Utility, Legibility
The Sun Moon has a visually interesting face with easy to read features. The Hours and Minutes hands are wider at the ends and are quite visible in dark blue against the grey face.

The forward part of the Seconds hand loses visibility as the blue hand crosses the Moon Phase window but this hand has a small Blue Dot extending to the rear of the pivot allowing you to see at least one end of the Seconds hand at all times. Seconds are not very important for this watch as there are no numbers or indicators on the Seconds dial. The Seconds hand is a quick way to see if the watch is running.

The Power Reserve hand is about 5mm long and is quite visible. The scale numbers of the Power window might be a bit difficult for tired eyes to see but this is not very important as the Pointer need only need show its relative position on the Power sub-dial. For all except the most
weak-eyed or perhaps in dim light, a close look will reveal the specific number of winding hours remaining.

The Moon Phase is quite a nice show with the Moon a glorious Golden Orb followed by several golden stars on a dark blue night sky. The Moon Phase day numbers (0 to 29 ½) are moderately visible but are important only when setting the Moon phase on other than Full Moon days.

The Day Night window (a half circle) is small compared to the Moon phase lunette but is enough to clearly show the dark night sky or the light blue day phase. A small Golden Sun greets you each day.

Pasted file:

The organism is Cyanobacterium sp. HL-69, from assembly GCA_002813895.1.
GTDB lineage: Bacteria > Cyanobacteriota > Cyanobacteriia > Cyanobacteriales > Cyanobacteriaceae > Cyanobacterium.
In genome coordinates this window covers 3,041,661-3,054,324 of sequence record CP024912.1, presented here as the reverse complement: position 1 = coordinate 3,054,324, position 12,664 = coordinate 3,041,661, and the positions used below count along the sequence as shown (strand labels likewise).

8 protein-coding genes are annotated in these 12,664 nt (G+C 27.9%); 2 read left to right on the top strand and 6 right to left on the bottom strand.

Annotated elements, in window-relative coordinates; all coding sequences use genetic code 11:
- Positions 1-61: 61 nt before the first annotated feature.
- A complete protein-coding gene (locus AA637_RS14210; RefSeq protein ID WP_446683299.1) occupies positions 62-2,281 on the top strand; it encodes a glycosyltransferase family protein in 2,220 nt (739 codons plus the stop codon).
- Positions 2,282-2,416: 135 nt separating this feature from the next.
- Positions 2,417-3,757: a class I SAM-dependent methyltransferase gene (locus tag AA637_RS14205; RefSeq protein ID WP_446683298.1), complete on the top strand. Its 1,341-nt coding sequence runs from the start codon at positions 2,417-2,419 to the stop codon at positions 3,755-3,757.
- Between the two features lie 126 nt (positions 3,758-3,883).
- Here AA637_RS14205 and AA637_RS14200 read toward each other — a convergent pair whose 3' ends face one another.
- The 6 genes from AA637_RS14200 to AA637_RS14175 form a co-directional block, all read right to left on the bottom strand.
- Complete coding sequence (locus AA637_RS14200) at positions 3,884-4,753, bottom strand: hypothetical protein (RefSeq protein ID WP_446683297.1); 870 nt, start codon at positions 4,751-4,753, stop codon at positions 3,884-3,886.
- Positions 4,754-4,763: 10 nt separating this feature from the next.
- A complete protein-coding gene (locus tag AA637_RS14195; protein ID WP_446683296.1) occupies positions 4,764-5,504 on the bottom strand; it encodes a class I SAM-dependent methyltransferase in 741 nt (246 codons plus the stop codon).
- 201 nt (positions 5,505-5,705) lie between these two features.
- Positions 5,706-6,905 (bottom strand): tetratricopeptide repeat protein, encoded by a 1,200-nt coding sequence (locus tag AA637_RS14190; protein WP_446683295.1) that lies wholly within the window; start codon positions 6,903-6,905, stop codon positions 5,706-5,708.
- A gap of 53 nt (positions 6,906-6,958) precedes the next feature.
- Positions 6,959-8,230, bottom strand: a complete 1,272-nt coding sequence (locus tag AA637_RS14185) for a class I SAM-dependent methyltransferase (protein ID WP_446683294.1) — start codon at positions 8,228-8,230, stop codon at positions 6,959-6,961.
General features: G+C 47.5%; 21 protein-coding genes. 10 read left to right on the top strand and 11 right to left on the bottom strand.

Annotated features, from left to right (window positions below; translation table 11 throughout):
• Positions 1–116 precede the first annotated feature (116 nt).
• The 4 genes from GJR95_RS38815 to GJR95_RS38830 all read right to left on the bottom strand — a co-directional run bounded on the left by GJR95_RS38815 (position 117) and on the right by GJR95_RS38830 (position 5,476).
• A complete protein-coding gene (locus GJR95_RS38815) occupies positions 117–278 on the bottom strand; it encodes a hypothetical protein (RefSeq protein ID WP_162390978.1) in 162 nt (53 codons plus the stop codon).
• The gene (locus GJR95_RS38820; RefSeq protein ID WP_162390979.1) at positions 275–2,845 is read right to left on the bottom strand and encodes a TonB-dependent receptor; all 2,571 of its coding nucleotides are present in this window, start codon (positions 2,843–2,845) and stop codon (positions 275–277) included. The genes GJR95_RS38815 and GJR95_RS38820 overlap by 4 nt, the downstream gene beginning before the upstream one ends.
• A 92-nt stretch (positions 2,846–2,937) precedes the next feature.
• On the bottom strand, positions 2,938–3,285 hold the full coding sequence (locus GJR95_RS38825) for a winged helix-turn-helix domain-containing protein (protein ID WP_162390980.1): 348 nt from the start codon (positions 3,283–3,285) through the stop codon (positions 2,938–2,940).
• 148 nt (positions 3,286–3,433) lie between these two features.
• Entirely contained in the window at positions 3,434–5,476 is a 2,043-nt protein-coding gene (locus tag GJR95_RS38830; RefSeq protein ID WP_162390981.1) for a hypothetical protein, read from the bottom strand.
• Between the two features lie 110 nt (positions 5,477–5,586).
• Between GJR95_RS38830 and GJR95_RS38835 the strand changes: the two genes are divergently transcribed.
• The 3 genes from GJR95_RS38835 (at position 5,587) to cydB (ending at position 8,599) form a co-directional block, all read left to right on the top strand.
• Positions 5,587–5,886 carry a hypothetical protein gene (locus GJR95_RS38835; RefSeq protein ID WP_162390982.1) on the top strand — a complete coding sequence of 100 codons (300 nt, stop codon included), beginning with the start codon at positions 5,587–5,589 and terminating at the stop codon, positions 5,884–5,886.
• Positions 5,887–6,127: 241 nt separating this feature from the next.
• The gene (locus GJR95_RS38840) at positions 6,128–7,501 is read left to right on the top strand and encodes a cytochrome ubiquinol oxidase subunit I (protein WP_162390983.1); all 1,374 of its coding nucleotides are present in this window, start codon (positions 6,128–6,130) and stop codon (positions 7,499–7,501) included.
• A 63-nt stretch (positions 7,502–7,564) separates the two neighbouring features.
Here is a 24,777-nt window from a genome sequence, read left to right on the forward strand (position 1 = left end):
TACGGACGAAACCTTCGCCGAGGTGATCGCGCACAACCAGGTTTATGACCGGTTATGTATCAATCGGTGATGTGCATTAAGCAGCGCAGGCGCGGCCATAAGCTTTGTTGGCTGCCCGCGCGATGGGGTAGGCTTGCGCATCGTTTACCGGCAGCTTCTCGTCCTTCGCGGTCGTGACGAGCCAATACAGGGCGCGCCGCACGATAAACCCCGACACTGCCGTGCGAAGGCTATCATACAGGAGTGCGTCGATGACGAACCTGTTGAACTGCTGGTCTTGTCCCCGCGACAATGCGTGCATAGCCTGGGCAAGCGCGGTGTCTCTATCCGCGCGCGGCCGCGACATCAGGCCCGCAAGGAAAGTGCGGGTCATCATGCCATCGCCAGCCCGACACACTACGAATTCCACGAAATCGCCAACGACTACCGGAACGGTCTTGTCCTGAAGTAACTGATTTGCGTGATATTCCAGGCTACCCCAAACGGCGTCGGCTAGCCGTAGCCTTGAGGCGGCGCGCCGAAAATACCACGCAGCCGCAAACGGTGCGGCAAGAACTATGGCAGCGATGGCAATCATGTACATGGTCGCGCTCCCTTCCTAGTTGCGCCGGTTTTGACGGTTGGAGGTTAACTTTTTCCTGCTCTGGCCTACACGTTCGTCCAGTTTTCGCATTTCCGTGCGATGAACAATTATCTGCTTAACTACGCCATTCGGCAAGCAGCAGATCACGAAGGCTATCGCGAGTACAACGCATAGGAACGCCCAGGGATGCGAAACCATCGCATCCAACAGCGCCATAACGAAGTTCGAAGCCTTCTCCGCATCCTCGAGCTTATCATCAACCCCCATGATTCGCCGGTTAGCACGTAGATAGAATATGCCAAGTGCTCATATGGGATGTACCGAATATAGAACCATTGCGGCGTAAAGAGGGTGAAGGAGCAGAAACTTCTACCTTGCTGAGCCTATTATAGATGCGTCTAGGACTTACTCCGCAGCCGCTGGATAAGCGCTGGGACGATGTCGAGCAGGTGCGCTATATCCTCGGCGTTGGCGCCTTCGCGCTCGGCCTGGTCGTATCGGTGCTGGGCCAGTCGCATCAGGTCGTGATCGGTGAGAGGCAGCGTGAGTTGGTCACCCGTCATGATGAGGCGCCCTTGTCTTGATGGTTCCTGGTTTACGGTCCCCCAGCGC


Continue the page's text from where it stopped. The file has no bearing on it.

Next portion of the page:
The Hour numbers are relatively thick, black, and bold, on a clean part of the dial; very easy to see. The ‘0’ of the ‘10’ marker is cut slightly to make room for the Power Display but this does not affect readability. There is no ‘6’ mark (eaten by the Seconds dial.)

Sum Up
The dial design of the Sun Moon is well balanced; the complications are as much entertaining as they are informative. For variety, flip to the movement side and watch the works in motion. Both sides, elegantly set off by the lovely pink gold case, will draw compliments. With a 10 power loupe, the finely detailed surface work of the sub-dials and the movement are even more striking.

By not offering the Sun Moon in Stainless Steel, JLC may have placed this Reverso out of reach of some. If a Sun Moon is nearly affordable, take another look, it’s worth stretching the budget a bit to own this great looking watch.

The Sun Moon is an elegant and striking member of the Reverso family, well deserving of its fine reputation and enthusiastic following; a time keeper, a work of art, an entertainment, all conveniently carried on the wrist.

Richard M, February 2005
Photos of the Reverso Sun Moon in Pink Gold, White Gold, and Platinum have been posted by others.

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Mark S
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August 20 2007, 8:11 PM 

Wow,,, what a watch,,,,,,,,,,,,,,,,this Jaeger-Le Coultre Reverso,, would be my watch of my dreams.... First it was to own a Zenith,,which now I do ,A Zenith "open face" 40mm which is a Masterpiece.................................Thanks for listening..Mark

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(Login J.Chong)

Reverso Grande GMT

March 4 2005, 8:10 PM 

March 2005